Orange Beach's separation agreement approved in Alabama
Orange Beach is poised to become the eleventh Alabama city in the past 22 years to form its own city school system, after a separation agreement with the Baldwin County School System was adopted on Thursday. The city-county split, on a purely financial basis, is a boon for Baldwin County Schools. Aside from the $35m in upfront cash the county is expected to receive, officials anticipate receiving an additional $15m a year in state Foundation Program money that was not available with Orange Beach – one of the wealthiest cities in the state – part of their annual budgeting. The approximately 130 employees currently working at Orange Beach will be allowed to keep their jobs and their tenure automatically transfers. All students currently enrolled or pre-registered to attend Orange Beach Schools as of July 1, will be given the option to attend a school in the Orange Beach Schools pursuant to attendance or out-of-district policies.
Massachusetts school districts encouraging mask wearing
School district leaders in Arlington, Belmont, and Cambridge, in Massachusetts, are encouraging students to wear masks amid high rates of reported COVID-19 transmission. Arlington superintendent Elizabeth Homan comments: “It is important to note that this is a temporary recommendation, not a requirement, and that in addition to this recommendation we will be continuing our monitoring of ventilation, doing additional testing and providing access to home testing where necessary, and emphasizing the importance and use of air purifiers and open windows.”
N.Y.C. school bus companies violated idling laws outside schools
Three companies that operate more than 600 school buses in New York City are being sued by the state attorney general's office over allegations of pollution, and that they "repeatedly" violated bus idling laws. The companies being sued are Jofaz Transportation, 3rd Avenue Transit and Y&M Transit Corp., which are all owned and operated by Joseph Fazzia and his family. The lawsuit alleges the companies' buses idled longer than state and local laws allow at locations around the city that are predominantly low-income and have high concentrations of Black and Hispanic residents. State law prohibits idling for more than five minutes and city law bans idling for more than three minutes. Attorney General Letitia James said the state is seeking monetary relief and a court order for the companies to fully comply with city and state idling laws.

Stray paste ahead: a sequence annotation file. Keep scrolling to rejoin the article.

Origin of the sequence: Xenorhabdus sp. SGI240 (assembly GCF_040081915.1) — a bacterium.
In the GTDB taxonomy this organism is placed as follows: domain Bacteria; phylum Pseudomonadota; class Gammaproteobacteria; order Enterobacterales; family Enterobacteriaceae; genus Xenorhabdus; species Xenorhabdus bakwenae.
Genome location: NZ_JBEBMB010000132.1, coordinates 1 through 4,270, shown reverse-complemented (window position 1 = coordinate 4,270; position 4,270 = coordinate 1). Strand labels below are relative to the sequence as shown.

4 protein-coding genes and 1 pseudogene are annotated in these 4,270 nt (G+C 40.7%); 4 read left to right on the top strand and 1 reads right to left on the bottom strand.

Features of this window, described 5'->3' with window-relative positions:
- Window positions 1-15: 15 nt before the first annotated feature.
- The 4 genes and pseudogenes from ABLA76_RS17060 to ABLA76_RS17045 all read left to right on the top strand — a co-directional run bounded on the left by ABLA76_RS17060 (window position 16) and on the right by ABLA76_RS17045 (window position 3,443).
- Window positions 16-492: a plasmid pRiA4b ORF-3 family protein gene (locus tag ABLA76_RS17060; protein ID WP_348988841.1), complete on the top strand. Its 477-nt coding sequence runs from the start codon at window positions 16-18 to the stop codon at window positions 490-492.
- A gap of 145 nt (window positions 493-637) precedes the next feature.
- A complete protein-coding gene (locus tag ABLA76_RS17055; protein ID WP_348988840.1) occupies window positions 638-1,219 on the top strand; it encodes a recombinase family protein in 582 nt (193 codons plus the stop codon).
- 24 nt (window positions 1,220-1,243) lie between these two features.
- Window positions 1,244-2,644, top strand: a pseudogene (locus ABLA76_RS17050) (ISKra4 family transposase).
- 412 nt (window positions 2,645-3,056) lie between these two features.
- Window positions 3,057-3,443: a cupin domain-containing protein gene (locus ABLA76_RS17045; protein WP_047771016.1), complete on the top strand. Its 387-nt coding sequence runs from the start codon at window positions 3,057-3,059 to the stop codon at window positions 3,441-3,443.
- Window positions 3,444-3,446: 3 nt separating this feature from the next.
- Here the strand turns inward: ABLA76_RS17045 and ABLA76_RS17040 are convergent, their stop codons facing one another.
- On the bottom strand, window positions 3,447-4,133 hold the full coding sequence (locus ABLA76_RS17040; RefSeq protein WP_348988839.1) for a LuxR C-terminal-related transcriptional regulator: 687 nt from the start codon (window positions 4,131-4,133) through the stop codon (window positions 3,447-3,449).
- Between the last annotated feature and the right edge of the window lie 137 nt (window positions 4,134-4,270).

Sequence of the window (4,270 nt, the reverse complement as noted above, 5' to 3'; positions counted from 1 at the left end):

School bus Wi-Fi qualifies for E-Rate, FCC chair says
During a May 11th meeting of the National Coalition for Technology in Education & Training, Federal Communications Commission Chairwoman Jessica Rosenworcel proposed allowing the use of federal E-Rate funding for Wi-Fi in school buses. If adopted, the Declaratory Ruling would allow E-Rate program funding to be used to equip school buses with Wi-Fi providing substantial benefits to students. “While we’ve made progress getting many more families connected through our various broadband funding programs, the homework gap is still a hard fact of life for millions of schoolchildren in urban and rural America,” Ms. Rosenworcel commented. “Wiring our school buses is a practical step we can take that is consistent with the history of the E-rate program. This commonsense change could help kids who have no broadband at home."
Detroit School Board approves huge facilities plan
The Detroit school board has unanimously approved the district’s ambitious $700m facilities plan, setting up major renovations and rebuilds for school buildings across the city. Officials will spend $281m to rebuild five schools, $296m to renovate buildings, and $128m to reopen previously closed school buildings, expand pre-K, build additions onto existing schools, and demolish or sell some vacant buildings. Notably, superintendent Nikolai Vitti says the district has also used the COVID money to increase funding for mental health support, the hiring of school nurses, and hazard pay for employees. Seven community meetings were held online and in person for community members to offer feedback to the district, along with meetings with faculty and parents and individual schools subject to phase-outs or major rebuilds.